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An Historical Account of English Money, 3rd Edition

Stephen Martin Leake, Esq, 1793
George I

Table of Contents

George I. A.D. 1714.

[Note: Original spelling style has not been preserved in this transcription. f is rendered in the modern s, etc. ie, Majefty and Reverfe are presented as Majesty and Reverse resepectively.]

The Coins of his Majesty King George the First, are of the same species and value as those of Queen Anna, with this stile, Georgius Dei Gratia, Magnae Britanniae, Franciae Rex, Fidei Defensor; Brunswic. et Luneburgen. Dux, Sacri Romani Imperii Archi Thesaurarius, et Princeps, Elector; but PR. for Princeps, was only inserted upon the gold Money of his first year, being afterwards omitted, though it has continued ever since upon the great seal.

The silver Money, from the Crown to the Sixpence, are alike, having his Majesty's bust laureat, looking to the left, the British titles on the head-side, and the Electoral on the reverse, viz. GEORGIVS. D. G. M. BR. FR. ET. HIB. REX. FD. his Majesty being the first of our Kings that used the stile of Fidei Defensor upon his Money; which is something remarkable, considering that it had been constantly been used in the stile of our Kings, from the time that Henry the Eighth had that title conferred on him by the Pope. Reverse, BRVN. ET. LV. DVX. S. R. I. A. TH. ET. EL. 1715. The four shields crowned, and the star of the garter radiant in the centre. The arms being marshalled in the same circular order as upon the Money of the four preceding reigns, only upon these Ireland is placed in the bottom shield, and in the dexter (where Ireland was) are the arms of his Majesty's German dominions, viz triangular, two in chief, and one in base; first, Brunswick, two lions passant, guardant; second, Lunenburgh, semè of hearts, a lion rampant; third, Saxony, a horse current; in an escutcheon in the centre Charelmagne's crown, as Arch-Treasurer of the empire. Upon the rim of the Crowns and Half Crowns, DECVS. ET. TVTAMEN. and the year of the reign.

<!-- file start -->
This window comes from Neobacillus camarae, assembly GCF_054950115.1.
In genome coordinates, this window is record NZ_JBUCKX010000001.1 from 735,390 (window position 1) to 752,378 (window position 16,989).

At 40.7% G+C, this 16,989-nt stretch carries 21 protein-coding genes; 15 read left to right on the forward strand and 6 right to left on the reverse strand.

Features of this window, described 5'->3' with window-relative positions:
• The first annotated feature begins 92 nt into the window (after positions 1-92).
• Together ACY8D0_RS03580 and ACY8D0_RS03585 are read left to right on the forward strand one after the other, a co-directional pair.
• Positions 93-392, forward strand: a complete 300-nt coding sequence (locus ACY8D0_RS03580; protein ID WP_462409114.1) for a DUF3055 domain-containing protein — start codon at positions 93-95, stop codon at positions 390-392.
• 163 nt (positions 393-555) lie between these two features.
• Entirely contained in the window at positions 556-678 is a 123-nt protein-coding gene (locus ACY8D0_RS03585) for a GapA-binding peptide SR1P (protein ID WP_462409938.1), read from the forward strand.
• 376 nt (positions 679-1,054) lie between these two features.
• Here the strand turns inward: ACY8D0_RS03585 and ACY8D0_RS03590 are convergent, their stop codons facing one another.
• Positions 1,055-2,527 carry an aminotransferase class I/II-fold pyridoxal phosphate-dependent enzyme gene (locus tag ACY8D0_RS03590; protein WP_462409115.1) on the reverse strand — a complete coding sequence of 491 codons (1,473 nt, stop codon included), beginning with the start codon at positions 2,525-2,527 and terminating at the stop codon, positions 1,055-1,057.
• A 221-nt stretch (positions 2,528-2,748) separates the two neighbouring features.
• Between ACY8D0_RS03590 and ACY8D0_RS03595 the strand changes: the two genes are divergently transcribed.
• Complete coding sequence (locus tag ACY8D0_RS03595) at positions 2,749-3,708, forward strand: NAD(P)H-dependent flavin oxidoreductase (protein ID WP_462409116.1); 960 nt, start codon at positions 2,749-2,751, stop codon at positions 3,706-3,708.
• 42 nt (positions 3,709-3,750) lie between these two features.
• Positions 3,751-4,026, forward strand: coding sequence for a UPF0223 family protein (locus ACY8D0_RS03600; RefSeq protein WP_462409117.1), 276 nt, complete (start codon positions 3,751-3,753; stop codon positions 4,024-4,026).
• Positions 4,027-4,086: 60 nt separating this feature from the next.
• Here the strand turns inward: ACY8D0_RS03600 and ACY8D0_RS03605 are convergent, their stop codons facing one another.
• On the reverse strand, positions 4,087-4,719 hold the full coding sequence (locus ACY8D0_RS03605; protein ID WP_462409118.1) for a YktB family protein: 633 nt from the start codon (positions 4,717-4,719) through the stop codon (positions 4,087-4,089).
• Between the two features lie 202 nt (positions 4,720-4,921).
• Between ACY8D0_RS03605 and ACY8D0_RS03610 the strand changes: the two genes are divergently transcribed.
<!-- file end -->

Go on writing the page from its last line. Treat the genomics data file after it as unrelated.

Some of these Pieces have the Prince's device and rose alternately in the quarters.

Shillings of 1723, and 1724, have WCC. under the head, for Welch Copper Company, being made of the silver extracted from their mines: and upon the reverse have the Prince's device, and two C's interlinked, alternately in the quarters.

Likewise Shillings with SS. and C. in the opposite quarters, being of the South Sea Company's silver.

The smaller Pieces, from a Groat to a Penny, have his Majesty's head like the former, and GEORGIVS. DEI. GRA. Reverse, MAG. BRI. FR. ET. HIB. 1720, and in the area a numeral of the value, under a crown.

The gold Money, viz. Guineas, Half Guineas, Forty Shilling, and Five Pound Pieces, are like the silver Money, with the usual difference, that is, the neck bare, and the sceptres added in the quarters; the Guinea of the first year having likewise the addition of PR. in the titles, the letters of the legend also smaller than those that were coined afterwards.

The Guinea of 1722 is supposed to have his Majesty's face, the most resembling him of any; and that of the year 1724 is remarkable for a very broad margin, between the legend and the edge of the Coin.

Hitherto Guineas had been current for twenty-one Shillings and Sixpence, and other gold Coin in proportion, which was a higher rate than gold was valued at abroad. This brought great quantities of foreign gold hither, and raising the price of silver in bullion, above silver in coin, caused our silver Money to be melted down and transported; and this was the reason that so much gold was brought to the mint in this and the three following years, and so little silver. To remedy this inconvenience, the gold Money was now reduced by proclamation, the twenty-second of December 1717, viz. the Guinea to twenty-one Shillings, and no more; and Half Guineas, Double Guineas, and Five Pound Pieces in proportion. The other Pieces of the ancient gold Coin of the kingdom, which had been received and paid for twenty-three Shillings and Sixpence, for twenty-three Shillings, and no more; and the Pieces of twenty-five Shillings and Sixpence, for twenty-five Shillings, and no more, the smaller Pieces in proportion.